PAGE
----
A new approach to understanding Aboriginal foodways.

13 November 2023
Closeup of grain on Country.
Closeup of grain on Country.

A University of Queensland-led research team says the key to a more sustainable food future may be a better understanding of ancient Indigenous food production systems.

Their ARC Discovery project ‘Testing the Dark Emu hypothesis’ combines bioarchaeology, archaeobotany, palynology, ethnobotany and plant genetics in partnership with Indigenous communities to challenge existing perspectives. 

UQ bioarchaeologist Associate Professor Michael Westaway said transdisciplinary research was needed to confirm whether Aboriginal communities were farmers rather than foragers, with evidence of early aquaculture and possibly cultivation.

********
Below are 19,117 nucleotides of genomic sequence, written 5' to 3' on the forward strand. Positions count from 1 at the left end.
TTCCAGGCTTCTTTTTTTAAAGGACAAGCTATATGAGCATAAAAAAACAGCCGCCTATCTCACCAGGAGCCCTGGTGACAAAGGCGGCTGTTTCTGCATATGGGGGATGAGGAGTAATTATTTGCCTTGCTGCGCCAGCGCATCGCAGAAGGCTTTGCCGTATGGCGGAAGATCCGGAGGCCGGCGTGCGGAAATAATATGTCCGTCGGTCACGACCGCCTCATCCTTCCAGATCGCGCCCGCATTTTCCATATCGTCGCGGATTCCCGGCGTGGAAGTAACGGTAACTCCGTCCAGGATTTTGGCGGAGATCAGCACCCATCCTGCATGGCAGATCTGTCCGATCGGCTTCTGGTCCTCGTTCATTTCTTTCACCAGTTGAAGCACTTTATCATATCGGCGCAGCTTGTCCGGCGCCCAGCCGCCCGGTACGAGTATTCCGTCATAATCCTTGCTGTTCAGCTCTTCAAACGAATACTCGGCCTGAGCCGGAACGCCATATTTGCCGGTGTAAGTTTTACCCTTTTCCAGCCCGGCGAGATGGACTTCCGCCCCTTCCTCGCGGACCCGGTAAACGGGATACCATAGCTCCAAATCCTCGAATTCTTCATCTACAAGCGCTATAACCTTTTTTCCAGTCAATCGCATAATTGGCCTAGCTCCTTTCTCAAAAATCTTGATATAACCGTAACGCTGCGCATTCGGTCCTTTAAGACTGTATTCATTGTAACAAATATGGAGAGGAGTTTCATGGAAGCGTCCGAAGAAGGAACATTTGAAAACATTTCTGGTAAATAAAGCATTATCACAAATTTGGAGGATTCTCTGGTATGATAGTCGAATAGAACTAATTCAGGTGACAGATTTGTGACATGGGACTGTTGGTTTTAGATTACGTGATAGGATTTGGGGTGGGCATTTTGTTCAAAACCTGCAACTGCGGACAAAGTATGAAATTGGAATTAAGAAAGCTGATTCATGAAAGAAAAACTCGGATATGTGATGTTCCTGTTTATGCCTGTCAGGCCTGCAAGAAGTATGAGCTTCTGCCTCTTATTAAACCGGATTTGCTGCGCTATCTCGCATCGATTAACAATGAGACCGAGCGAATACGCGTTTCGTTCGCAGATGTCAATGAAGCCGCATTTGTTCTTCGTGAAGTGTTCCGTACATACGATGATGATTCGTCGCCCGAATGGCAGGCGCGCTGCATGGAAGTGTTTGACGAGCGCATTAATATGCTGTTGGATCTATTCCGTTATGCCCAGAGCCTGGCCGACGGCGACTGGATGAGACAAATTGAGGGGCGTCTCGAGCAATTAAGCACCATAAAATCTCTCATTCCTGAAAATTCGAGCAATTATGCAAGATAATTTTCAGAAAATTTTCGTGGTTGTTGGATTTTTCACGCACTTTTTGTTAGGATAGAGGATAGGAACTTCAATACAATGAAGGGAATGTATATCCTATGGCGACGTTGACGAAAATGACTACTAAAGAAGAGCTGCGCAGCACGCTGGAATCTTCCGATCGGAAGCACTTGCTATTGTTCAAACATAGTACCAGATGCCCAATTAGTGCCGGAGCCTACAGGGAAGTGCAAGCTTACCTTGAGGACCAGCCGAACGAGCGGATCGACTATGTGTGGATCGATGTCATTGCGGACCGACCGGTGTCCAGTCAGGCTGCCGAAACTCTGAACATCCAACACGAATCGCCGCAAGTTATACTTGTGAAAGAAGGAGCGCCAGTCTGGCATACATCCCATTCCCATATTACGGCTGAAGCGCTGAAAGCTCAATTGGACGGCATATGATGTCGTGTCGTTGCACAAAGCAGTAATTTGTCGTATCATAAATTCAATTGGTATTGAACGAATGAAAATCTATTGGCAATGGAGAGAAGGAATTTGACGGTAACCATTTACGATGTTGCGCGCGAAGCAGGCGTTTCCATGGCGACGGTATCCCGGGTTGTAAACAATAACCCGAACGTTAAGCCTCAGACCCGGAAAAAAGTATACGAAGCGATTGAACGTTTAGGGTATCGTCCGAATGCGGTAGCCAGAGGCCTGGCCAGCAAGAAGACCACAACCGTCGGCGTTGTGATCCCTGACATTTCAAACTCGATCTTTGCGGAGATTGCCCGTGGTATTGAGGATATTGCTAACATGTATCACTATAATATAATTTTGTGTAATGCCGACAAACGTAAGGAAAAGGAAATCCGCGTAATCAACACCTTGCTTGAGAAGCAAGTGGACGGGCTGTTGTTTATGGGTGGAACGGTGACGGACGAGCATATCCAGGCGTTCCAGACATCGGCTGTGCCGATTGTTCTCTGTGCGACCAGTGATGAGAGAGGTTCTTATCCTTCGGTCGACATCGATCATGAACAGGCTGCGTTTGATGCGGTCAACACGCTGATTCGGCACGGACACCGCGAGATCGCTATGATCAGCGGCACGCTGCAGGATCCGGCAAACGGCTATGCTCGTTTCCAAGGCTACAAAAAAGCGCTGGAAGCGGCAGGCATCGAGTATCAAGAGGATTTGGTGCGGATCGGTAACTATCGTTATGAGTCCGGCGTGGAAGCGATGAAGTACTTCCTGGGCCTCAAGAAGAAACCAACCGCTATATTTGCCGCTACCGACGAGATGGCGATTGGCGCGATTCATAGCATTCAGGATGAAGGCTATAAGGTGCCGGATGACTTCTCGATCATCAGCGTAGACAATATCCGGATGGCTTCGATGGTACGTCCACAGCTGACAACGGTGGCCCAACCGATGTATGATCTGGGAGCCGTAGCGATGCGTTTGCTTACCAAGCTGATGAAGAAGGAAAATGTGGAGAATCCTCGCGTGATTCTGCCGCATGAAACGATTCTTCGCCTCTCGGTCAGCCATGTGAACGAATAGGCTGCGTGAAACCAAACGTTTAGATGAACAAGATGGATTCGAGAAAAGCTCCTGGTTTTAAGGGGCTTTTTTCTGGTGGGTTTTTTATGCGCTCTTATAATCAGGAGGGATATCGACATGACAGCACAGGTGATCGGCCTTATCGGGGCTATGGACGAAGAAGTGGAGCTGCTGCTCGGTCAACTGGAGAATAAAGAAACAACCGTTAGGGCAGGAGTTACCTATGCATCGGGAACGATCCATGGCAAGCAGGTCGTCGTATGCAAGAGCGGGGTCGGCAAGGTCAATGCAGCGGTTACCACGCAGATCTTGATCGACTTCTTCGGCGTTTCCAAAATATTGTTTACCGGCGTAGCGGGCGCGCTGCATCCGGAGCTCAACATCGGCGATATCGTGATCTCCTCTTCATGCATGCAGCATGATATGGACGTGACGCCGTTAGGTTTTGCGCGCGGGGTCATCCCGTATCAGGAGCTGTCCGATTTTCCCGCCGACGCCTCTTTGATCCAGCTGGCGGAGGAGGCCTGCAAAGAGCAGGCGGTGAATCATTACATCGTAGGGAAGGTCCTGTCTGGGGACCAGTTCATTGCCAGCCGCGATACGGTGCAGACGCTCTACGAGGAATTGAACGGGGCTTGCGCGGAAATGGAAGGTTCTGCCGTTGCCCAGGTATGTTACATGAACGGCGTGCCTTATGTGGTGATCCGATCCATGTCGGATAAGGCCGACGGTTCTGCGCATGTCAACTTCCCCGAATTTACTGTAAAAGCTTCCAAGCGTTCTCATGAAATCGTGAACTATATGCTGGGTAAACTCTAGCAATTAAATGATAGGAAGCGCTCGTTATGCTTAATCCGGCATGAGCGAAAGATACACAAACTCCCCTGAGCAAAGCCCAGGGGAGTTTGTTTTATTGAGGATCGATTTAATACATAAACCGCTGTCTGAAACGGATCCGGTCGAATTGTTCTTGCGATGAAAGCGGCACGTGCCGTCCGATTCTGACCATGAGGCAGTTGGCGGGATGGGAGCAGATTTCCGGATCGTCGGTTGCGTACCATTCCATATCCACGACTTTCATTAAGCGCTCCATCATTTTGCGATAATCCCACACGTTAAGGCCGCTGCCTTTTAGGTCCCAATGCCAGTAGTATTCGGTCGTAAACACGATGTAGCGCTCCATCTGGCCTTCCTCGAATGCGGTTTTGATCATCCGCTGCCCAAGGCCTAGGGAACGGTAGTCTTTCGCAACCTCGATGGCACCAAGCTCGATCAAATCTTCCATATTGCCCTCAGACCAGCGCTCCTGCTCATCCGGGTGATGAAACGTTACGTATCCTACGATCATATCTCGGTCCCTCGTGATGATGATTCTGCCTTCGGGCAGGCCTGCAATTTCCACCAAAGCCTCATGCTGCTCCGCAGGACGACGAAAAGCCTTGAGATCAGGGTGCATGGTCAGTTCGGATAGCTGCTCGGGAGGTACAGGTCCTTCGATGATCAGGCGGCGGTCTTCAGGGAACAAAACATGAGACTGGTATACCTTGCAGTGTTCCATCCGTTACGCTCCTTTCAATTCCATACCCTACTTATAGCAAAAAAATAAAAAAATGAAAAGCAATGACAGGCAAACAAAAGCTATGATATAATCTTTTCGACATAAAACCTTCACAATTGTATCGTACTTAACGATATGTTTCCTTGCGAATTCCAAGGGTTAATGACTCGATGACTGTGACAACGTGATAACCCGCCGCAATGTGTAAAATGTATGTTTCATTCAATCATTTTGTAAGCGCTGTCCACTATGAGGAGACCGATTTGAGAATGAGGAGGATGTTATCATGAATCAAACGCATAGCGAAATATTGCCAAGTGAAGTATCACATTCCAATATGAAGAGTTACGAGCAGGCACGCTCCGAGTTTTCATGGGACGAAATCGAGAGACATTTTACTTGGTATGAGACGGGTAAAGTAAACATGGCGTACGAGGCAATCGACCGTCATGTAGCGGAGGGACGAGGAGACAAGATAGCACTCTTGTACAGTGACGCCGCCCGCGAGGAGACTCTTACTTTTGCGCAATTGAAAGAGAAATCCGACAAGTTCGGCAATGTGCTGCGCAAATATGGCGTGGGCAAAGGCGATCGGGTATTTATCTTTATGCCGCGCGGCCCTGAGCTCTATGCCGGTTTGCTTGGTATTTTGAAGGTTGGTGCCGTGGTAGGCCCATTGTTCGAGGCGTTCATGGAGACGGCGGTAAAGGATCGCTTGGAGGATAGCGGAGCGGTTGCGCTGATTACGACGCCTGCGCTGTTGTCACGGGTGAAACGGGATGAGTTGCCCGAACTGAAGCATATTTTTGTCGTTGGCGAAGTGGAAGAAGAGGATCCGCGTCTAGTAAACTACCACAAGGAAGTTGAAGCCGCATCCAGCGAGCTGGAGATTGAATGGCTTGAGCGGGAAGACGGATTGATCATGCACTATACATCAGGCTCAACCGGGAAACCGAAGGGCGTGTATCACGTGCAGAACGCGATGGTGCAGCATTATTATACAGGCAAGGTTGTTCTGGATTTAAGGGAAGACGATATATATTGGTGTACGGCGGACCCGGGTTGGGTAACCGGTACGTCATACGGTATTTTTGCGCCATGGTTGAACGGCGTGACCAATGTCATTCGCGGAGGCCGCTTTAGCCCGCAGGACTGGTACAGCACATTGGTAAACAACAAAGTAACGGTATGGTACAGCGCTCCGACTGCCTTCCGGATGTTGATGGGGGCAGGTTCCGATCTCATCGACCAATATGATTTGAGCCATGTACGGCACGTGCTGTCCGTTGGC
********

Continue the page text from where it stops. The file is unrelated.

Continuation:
“We’re working closely with Indigenous communities, because Aboriginal people are increasingly keen to gain insights into how their people cared for Country and developed these types of sustainable food production systems,” Dr Westaway said.

“We’ve found extensive evidence the largest forager quarries in the world were in western Queensland, where the Mithaka people extracted stone slabs to make grinding stones for processing seeds.

“We’ve also excavated the fireplaces of gunyahs, traditional Aboriginal huts, and found remnants of burned carbonised seeds, which archaeobotanists are now examining to identify the species.”

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